N.O. better blues

Watching Spike Lee's four-hour epic on Hurricane Katrina in the New Orleans Arena with my neighbors, I felt awed, exhausted and heartbroken -- and more convinced than ever that somebody should go to jail for what happened here.

Published August 20, 2006 11:00AM (EDT)

People had been talking for weeks about how the New Orleans premiere of Spike Lee's much anticipated Hurricane Katrina documentary, "When the Levees Broke," was sold out, so it was a little eerie when we arrived at New Orleans Arena Wednesday night to find that fewer than half of the 14,000 who'd reportedly snatched up the free tickets actually showed up for the event. Maybe they'd heard there would be no alcohol sold in the arena. Certainly Lee's ambitious film -- sweeping in its scope, emotionally intense and a challenge to watch in one sitting -- could drive just about anyone to drink. It's also possible that all those people who didn't show up don't live here anymore. The new New Orleans can be a pretty lonely town sometimes.

Which is partly why watching a Katrina documentary with thousands of other local residents -- certain to be a gut-wrenching experience -- also carried with it the possibility of catharsis. All summer long, apprehension about the first anniversary of "The Storm" (First? Really? Why does everyone look 10 years older already?) has been steadily building. With so many people still assessing their losses, coming up with a meaningful commemoration can be difficult. I know that 11 months ago I would never have predicted that I might be sitting in the arena across the street from the Superdome -- eating nachos, no less -- eager to watch more footage of what I thought I'd witnessed too much of already.

Lee kept his introductory comments brief, thanking the audience for the opportunity to tell their story. He encouraged people to laugh at the funny parts. Given how common inexplicable weeping spells are around here (as I write this from my neighborhood coffee shop, there is a man next to me reading his e-mail and sobbing intermittently -- I don't even ask anymore) everyone seemed relieved to hear that there would be funny parts, even if they did turn out to be few and far between.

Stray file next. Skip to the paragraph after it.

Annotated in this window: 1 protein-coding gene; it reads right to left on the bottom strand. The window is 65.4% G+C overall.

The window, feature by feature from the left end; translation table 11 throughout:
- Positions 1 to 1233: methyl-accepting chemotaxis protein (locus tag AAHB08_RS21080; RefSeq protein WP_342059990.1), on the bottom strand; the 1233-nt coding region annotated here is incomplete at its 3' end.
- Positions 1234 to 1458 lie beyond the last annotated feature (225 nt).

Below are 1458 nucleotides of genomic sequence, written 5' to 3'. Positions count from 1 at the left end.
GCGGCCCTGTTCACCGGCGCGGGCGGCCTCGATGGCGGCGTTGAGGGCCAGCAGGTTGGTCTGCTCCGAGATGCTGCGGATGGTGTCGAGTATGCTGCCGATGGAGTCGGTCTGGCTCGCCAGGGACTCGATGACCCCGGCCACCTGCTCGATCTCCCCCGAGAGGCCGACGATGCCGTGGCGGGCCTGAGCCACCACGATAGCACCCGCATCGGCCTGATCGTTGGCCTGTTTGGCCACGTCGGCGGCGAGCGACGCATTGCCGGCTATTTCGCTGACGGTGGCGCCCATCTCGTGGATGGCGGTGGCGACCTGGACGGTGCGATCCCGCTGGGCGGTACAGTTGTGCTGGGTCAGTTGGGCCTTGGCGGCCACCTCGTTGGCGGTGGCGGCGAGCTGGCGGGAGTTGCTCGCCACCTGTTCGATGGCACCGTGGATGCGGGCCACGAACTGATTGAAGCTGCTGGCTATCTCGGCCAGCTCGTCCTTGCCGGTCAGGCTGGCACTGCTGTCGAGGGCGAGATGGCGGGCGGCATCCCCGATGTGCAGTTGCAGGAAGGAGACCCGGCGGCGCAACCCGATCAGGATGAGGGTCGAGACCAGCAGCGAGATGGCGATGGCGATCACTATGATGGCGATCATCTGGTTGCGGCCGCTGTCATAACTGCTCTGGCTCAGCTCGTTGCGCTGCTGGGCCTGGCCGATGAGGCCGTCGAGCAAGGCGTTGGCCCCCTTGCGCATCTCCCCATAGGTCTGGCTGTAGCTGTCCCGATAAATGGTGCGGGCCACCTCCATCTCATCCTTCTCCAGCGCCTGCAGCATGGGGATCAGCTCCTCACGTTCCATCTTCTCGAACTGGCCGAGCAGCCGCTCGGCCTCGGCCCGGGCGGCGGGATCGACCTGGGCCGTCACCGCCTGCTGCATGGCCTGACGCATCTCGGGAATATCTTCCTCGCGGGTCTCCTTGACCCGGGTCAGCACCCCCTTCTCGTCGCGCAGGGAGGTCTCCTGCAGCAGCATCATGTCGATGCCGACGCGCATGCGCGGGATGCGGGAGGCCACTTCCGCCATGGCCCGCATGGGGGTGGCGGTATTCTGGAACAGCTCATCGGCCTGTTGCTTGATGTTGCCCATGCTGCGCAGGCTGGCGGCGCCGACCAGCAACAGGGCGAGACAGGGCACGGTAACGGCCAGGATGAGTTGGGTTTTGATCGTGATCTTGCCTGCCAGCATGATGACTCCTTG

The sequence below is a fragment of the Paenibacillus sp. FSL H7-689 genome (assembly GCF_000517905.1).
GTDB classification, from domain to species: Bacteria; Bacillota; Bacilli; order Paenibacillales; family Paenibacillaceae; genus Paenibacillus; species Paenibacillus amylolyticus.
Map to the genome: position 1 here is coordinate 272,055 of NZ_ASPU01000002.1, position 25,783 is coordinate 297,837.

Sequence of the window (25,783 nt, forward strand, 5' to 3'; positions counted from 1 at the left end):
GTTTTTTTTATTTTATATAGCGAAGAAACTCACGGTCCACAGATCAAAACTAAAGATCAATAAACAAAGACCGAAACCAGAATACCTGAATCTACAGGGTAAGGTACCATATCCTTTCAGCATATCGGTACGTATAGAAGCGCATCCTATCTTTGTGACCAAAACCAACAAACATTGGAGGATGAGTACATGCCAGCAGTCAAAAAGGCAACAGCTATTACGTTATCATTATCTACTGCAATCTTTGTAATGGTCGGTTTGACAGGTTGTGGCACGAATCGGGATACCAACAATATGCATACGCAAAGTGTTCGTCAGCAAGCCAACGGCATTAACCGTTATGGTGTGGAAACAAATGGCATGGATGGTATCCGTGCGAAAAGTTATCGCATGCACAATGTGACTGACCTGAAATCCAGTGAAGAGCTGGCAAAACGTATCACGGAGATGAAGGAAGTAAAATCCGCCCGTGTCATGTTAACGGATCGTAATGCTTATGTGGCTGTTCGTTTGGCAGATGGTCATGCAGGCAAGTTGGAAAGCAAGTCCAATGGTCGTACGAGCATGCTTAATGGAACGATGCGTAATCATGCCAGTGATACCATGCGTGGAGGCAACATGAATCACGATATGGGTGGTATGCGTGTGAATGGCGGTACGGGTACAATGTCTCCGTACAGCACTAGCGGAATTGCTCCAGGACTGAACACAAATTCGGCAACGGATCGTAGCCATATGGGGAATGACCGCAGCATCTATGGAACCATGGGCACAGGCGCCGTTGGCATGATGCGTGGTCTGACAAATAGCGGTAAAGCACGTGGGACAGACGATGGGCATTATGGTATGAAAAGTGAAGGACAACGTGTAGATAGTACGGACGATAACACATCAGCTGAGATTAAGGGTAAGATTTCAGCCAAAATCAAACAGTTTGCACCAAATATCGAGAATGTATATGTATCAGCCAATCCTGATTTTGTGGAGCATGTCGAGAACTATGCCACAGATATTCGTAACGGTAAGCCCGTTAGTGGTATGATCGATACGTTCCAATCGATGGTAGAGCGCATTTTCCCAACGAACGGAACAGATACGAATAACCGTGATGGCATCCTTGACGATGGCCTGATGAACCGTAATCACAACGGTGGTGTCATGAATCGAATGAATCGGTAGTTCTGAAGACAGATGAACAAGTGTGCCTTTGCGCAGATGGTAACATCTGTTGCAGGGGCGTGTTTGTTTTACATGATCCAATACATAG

Lee has frequently stated that at four hours  apparently the longest running time ever for an HBO original movie -- "Levees" is still not long enough, nor complete, and he's right. But through hundreds of interviews, "Levees" admirably covers an entire spectrum of events and circumstances. Starting with Katrina's landfall and the flooding from levee breaks, Lee moves quickly into the rapid spread of conspiracy theories and the government's refusal to address them. We see familiar footage of the botched evacuation, as Americans became refugees in their own country, and witness, again, how it was the inaction of elected leaders, not bad weather, that led to the subsequent breakdown of their lives.

Lee also addresses every major aspect of the storm's aftermath, from insurance fraud to mental health breakdowns to the Army Corps' admissions of error to life in FEMA trailers ("I've got water, but no electricity," says one interviewee, even though it's now months after the storm. When Lee asks her when she thinks she might have power, she says, point-blank, "I guess when I decide to give somebody a blow job"). The result is a sort of Cliffs Notes to Hurricane Katrina, Volume 1, and though the subject is dense, the conclusions drawn are as simple and straightforward as Kanye West's "George Bush doesn't like black people" comment (which also gets full treatment here): Louisiana needs to stop being an oil colony for the rest of the country. And, oh yeah -- somebody ought to go to jail over this.

On the day of the premiere, Times-Picayune television critic Dave Walker wrote that "Levees," while frequently brilliant, didn't tell the whole story. "Those who were here know that, in virtually every way, Katrina was an indiscriminate storm that killed and destroyed without regard to ethnicity or economic condition. That is not the impression that the nation received watching coverage of the immediate aftermath of the storm, nor the one viewers will take away from Lee's documentary."

Lee's intention wasn't to make "Levees" the document of record for just the black experience (lots of whites weigh in here as well), but for the death of what was a mostly black American city. There's no other director who would have even attempted to do that so thoroughly. So what if he interviews CNN's Soledad O'Brien (her replayed eviscerations of then FEMA chief Mike Brown won lengthy applause from the arena audience) but not Anderson Cooper, and Wynton Marsalis but not Harry Connick Jr., or for that matter the Rev. Al Sharpton but not the Rev. Billy Graham? Those were valid choices, not oversights, and when most reports from New Orleans over the last year reflexively equated black with poor, a film like "Levees" provides some much-needed balance by portraying many members of New Orleans' often overlooked black middle and professional classes.